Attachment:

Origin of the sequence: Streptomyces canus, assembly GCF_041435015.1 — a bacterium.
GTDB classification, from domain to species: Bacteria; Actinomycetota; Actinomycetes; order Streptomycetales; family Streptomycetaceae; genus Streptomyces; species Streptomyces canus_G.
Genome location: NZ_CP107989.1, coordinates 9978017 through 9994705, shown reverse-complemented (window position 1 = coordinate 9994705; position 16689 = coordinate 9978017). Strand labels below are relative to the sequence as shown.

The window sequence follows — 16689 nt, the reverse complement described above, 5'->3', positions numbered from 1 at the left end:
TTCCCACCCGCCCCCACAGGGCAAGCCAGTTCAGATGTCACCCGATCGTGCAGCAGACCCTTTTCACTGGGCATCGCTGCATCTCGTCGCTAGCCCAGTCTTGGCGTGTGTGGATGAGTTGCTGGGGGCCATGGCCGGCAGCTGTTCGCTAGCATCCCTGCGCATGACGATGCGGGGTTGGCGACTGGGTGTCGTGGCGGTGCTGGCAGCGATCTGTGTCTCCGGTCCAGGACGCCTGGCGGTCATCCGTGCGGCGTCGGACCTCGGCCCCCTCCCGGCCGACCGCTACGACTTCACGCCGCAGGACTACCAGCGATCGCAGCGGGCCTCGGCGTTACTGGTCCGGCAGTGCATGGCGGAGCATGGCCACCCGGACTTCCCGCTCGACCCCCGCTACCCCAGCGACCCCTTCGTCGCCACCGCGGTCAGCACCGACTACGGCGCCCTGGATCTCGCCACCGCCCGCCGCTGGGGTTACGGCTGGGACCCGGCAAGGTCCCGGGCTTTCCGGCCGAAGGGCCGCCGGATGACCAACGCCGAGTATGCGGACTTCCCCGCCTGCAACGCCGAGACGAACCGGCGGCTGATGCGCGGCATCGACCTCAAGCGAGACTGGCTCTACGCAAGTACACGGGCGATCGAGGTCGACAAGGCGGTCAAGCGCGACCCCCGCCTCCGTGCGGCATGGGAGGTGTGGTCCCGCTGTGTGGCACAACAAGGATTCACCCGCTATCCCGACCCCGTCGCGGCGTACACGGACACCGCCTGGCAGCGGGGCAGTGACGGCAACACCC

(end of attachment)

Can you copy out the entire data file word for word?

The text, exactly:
Origin of the sequence: Streptomyces canus, assembly GCF_041435015.1 — a bacterium.
GTDB classification, from domain to species: Bacteria; Actinomycetota; Actinomycetes; order Streptomycetales; family Streptomycetaceae; genus Streptomyces; species Streptomyces canus_G.
Genome location: NZ_CP107989.1, coordinates 9978017 through 9994705, shown reverse-complemented (window position 1 = coordinate 9994705; position 16689 = coordinate 9978017). Strand labels below are relative to the sequence as shown.

The window sequence follows — 16689 nt, the reverse complement described above, 5'->3', positions numbered from 1 at the left end:
TTCCCACCCGCCCCCACAGGGCAAGCCAGTTCAGATGTCACCCGATCGTGCAGCAGACCCTTTTCACTGGGCATCGCTGCATCTCGTCGCTAGCCCAGTCTTGGCGTGTGTGGATGAGTTGCTGGGGGCCATGGCCGGCAGCTGTTCGCTAGCATCCCTGCGCATGACGATGCGGGGTTGGCGACTGGGTGTCGTGGCGGTGCTGGCAGCGATCTGTGTCTCCGGTCCAGGACGCCTGGCGGTCATCCGTGCGGCGTCGGACCTCGGCCCCCTCCCGGCCGACCGCTACGACTTCACGCCGCAGGACTACCAGCGATCGCAGCGGGCCTCGGCGTTACTGGTCCGGCAGTGCATGGCGGAGCATGGCCACCCGGACTTCCCGCTCGACCCCCGCTACCCCAGCGACCCCTTCGTCGCCACCGCGGTCAGCACCGACTACGGCGCCCTGGATCTCGCCACCGCCCGCCGCTGGGGTTACGGCTGGGACCCGGCAAGGTCCCGGGCTTTCCGGCCGAAGGGCCGCCGGATGACCAACGCCGAGTATGCGGACTTCCCCGCCTGCAACGCCGAGACGAACCGGCGGCTGATGCGCGGCATCGACCTCAAGCGAGACTGGCTCTACGCAAGTACACGGGCGATCGAGGTCGACAAGGCGGTCAAGCGCGACCCCCGCCTCCGTGCGGCATGGGAGGTGTGGTCCCGCTGTGTGGCACAACAAGGATTCACCCGCTATCCCGACCCCGTCGCGGCGTACACGGACACCGCCTGGCAGCGGGGCAGTGACGGCAACACCC